ASHLEY — It had rained on Monday, dumping some 3-4 inches in the Angola area and parts of Steuben County to the south.

On Tuesday the ground was still wet and a tour of the Brightmark Energy plant was taking place with company officials from San Francisco. None of this seemed to phase Forrest Grosteffon, the project manager overseeing the construction of the Brightmark Energy waste-to-fuel plant just east of Ashley.

He’s seen it before, dating to when the company broke ground in May at this plant where hundreds of tons of waste plastic annually will be converted to low-sulfur diesel fuel, wax and naptha.

Grosteffon actually reversed the construction schedule for Brightmark, putting up the building first then will eventually follow with a tank field that will do the business of processing the plastics.

“It was so saturated wet we had to flip our schedule and we are on track,” Grosteffon said.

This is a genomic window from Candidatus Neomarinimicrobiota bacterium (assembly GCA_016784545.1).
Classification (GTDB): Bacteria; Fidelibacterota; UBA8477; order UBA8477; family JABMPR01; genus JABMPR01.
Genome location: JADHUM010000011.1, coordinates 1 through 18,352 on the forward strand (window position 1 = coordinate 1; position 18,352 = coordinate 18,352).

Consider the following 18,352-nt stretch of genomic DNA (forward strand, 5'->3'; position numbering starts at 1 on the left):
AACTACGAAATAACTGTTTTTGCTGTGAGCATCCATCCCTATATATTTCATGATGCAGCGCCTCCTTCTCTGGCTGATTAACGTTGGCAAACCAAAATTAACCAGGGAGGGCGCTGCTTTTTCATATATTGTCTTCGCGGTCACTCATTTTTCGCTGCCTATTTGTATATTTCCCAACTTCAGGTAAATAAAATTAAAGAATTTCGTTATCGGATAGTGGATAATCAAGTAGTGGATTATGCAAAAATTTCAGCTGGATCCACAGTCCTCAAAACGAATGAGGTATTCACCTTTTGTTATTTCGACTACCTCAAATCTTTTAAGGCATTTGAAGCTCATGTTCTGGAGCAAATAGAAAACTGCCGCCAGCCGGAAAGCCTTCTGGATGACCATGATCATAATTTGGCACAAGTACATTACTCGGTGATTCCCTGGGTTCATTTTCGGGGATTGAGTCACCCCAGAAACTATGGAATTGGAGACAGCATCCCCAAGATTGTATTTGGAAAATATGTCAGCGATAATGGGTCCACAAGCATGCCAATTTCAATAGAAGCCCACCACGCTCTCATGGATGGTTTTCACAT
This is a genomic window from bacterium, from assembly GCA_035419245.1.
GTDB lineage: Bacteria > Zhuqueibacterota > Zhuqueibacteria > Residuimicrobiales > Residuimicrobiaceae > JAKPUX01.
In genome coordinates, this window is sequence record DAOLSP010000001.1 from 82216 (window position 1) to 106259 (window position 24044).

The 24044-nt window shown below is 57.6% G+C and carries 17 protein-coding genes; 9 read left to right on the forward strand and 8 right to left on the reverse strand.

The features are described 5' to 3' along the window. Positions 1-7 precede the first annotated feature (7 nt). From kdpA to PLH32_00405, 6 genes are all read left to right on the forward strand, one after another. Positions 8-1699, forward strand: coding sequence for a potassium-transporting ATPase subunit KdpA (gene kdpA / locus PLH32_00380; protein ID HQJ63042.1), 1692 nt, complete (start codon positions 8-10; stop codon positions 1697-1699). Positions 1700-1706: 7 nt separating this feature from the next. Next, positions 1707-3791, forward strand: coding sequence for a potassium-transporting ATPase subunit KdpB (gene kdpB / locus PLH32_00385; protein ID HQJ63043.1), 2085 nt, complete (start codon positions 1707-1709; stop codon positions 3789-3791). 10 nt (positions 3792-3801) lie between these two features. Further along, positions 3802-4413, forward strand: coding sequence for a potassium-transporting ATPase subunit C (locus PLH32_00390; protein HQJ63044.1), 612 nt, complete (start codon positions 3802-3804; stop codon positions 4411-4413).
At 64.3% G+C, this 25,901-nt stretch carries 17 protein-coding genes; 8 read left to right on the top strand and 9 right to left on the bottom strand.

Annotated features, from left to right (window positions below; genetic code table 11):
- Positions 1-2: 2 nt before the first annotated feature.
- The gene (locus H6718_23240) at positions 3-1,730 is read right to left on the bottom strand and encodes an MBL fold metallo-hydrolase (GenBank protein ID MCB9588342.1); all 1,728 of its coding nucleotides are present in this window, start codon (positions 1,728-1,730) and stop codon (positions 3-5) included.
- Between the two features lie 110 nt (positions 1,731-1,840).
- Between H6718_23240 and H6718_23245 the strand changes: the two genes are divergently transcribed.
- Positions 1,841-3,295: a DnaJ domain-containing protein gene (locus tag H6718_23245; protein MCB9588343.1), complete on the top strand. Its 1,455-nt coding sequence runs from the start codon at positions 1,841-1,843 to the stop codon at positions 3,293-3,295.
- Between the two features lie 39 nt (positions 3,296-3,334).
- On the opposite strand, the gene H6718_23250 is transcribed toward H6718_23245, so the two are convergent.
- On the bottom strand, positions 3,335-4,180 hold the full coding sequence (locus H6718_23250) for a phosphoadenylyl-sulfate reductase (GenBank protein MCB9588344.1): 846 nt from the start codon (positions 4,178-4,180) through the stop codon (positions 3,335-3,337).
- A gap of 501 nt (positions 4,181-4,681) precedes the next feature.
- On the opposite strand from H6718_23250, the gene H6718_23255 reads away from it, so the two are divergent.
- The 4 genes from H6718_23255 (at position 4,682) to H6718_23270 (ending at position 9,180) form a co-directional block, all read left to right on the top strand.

Staying on schedule on a major construction project in Steuben County this year is nothing short of a miracle. Just in Angola where official National Weather Service climate data is recorded, precipitation is about 10 inches above normal for this time of year, at 33.20 inches as of Friday. That’s almost equal an entire year’s amount of precipitation.

Like last year, highway projects and construction in general are running behind.

But not at this site that’s adjacent the Klink Group of Companies. On Tuesday, there was water all around. The oversized storm water detention pond was getting a workout. Water was standing in several other spots.

Not so at the construction site. Grosteffon said work done by JICI Construction of Angola has made sure the site has not been so wet that work could not be conducted. On this Tuesday, there was a flurry of activity and construction vehicles could move with ease on the various limestone drives around the site.

There will be 13 bays in the 112,000-square-foot steel building and 11 have been constructed. Work is moving along at a decent clip. Grosteffon is happy.